CINCINNATI -- Things had gotten so bad for Cincinnati's offense that the Reds couldn't even remember the last time anything amounted to a rally. Finally, they got a reference point.
Todd Frazier homered and drove in four runs Monday night, leading the Reds out of their offensive slump to an 8-1 victory over the San Francisco Giants in a game shortened to six innings because of rain.
Frazier had an RBI single and a three-run homer off left-hander Michael Kickham (0-3), who has been hit hard in each of his three major league starts.
Derrick Robinson drove in a pair of runs with a single, and Zack Cozart added a sacrifice fly and a run-scoring double as the Reds piled up their most runs since a 12-2 win at Wrigley Field on June 11.
"We haven't had a big inning in a while," Frazier said. "We were talking with (manager Dusty Baker) about that the other day. We had a little meeting. We were like, 'When was the last time we had a big inning?' To have one was pretty nice."
Bronson Arroyo (7-6) gave up a pair of hits in six innings, including Brandon Belt's homer. He got credit for his 14th complete game and his first of the season.
"I'll take it," Arroyo said. "It might be the only complete game I get all year. On the back of my baseball card 20 years from now, nobody will know the difference."
Rain halted the game after the sixth. The umpires waited 1 hour, 28 minutes through a steady downpour before calling it. By then, water was cascading down the dugout steps and flooding the tunnels as well as the field.
"You want to play but with what we're looking at -- it's coming down harder, it's flooding in there -- at some point we've got to draw the line," Giants manager Bruce Bochy said. "You want to play the game, but it's pretty bad out there. The field's in bad shape."
It was the first game shortened by rain at Great American Ball Park since Cincinnati's 4-2 win over the Cubs in five innings on Sept. 22, 2006. The Reds had a game suspended overnight because of rain earlier this season.
The Giants returned to the place where they pulled off one of baseball's biggest playoff comebacks. After falling behind Cincinnati 0-2 in their NL division series last season, they won three straight at Great American to advance and eventually win the World Series.
Bochy got a good feeling as he walked into the ballpark on Monday, remembering those moments. His club hasn't had many good ones lately, going 10-17 in June, its worst month since July 2008. That included a six-game losing streak that was San Francisco's longest in three years.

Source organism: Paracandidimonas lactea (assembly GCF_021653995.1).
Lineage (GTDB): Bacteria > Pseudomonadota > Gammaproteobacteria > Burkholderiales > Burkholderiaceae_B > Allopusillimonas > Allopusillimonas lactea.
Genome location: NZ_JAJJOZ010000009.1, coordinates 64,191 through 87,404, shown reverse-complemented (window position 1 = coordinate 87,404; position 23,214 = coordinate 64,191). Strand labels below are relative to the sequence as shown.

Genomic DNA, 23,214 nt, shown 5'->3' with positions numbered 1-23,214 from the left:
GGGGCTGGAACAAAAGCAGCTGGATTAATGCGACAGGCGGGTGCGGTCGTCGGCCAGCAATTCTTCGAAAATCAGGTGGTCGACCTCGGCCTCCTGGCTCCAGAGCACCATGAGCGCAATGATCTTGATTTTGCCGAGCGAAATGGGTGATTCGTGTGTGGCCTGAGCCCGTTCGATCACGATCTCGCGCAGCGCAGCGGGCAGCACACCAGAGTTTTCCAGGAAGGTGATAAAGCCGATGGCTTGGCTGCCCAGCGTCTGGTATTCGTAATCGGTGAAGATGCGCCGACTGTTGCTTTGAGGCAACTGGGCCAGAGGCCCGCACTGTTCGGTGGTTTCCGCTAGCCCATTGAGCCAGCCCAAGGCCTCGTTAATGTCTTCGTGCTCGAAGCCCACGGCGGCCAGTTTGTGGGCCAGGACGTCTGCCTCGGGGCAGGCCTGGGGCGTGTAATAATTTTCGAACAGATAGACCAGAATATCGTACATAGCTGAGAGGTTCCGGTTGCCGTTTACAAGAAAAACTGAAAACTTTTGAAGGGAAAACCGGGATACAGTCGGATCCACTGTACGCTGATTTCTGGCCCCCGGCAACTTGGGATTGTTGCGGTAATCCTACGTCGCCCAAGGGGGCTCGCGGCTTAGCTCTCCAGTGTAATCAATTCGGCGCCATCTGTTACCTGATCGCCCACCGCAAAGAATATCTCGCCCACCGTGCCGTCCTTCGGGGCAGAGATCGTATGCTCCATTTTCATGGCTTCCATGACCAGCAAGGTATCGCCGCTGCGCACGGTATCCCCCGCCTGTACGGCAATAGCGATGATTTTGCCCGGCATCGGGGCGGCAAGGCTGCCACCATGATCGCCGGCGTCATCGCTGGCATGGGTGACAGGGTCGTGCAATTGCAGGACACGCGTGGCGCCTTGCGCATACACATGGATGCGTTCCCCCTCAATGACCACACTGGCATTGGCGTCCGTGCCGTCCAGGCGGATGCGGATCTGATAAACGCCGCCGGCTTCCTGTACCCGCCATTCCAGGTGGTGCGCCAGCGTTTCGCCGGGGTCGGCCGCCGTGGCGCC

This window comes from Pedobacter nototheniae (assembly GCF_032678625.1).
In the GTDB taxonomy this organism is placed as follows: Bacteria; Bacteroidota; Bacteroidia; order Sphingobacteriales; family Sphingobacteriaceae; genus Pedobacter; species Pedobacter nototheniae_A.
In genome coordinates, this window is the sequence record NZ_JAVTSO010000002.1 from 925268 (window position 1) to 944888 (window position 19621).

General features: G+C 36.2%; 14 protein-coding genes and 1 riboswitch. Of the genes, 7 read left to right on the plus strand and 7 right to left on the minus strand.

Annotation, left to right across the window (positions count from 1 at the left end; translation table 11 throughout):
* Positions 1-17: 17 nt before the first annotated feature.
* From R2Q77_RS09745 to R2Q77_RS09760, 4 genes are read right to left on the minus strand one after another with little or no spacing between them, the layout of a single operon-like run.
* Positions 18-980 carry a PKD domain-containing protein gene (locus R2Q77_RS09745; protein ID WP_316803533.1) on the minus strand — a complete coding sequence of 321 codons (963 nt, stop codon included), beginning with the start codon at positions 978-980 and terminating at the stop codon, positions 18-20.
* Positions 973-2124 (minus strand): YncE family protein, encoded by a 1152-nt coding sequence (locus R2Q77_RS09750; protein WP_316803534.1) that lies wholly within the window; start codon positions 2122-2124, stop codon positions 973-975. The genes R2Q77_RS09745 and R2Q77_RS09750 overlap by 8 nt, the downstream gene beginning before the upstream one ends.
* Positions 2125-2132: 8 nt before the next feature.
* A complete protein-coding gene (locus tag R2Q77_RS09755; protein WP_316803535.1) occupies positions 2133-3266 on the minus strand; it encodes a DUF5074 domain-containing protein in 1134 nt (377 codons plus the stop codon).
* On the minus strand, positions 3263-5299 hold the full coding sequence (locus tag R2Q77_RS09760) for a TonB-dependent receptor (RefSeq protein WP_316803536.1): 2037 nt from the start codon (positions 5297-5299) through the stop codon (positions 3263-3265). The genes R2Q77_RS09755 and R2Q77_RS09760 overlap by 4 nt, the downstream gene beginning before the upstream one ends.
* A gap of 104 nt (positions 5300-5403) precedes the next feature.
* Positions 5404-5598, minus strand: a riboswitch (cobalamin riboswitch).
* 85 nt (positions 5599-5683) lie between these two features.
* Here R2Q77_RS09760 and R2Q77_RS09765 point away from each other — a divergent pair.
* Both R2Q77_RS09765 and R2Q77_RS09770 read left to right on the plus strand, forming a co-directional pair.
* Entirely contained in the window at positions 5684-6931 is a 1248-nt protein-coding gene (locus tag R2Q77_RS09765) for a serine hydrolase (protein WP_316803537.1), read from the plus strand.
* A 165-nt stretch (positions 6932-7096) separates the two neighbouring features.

July hasn't started any better for the defending champions, who have lost nine of their last 11 games. They've scored two runs or less in eight of those 11.
The Reds, too, were struggling to score runs and win games. They went 2-6 on a trip out West, getting shut out twice while falling 5 1/2 games out in the NL Central, their biggest deficit in two years.
No such problems this time.
"You just don't know why," Baker said. "We were more aggressive. We didn't get deep into the count. We were attacking pitches early early. Everybody got into the act. We got a couple of cheap hits. We got a couple of line drives. Then we got the big three-run homer."
The Reds scored four times in the second inning off Kickham, more runs than they managed in four of their last five games. The 24-year-old pitcher has gotten a rough introduction to the majors, making his first three starts on the road and losing all of them. He's given up 21 hits and 16 earned runs in 10 1/3 innings.
Jake Dunning had just started warming in the Giants' bullpen when Frazier hit a three-run homer in the third on Kickham's 56th pitch. It was the fourth homer Kickham has given up in his three starts.
That was the first time the Reds had scored more than five runs at Great American since an 8-2 win over Cleveland on May 28.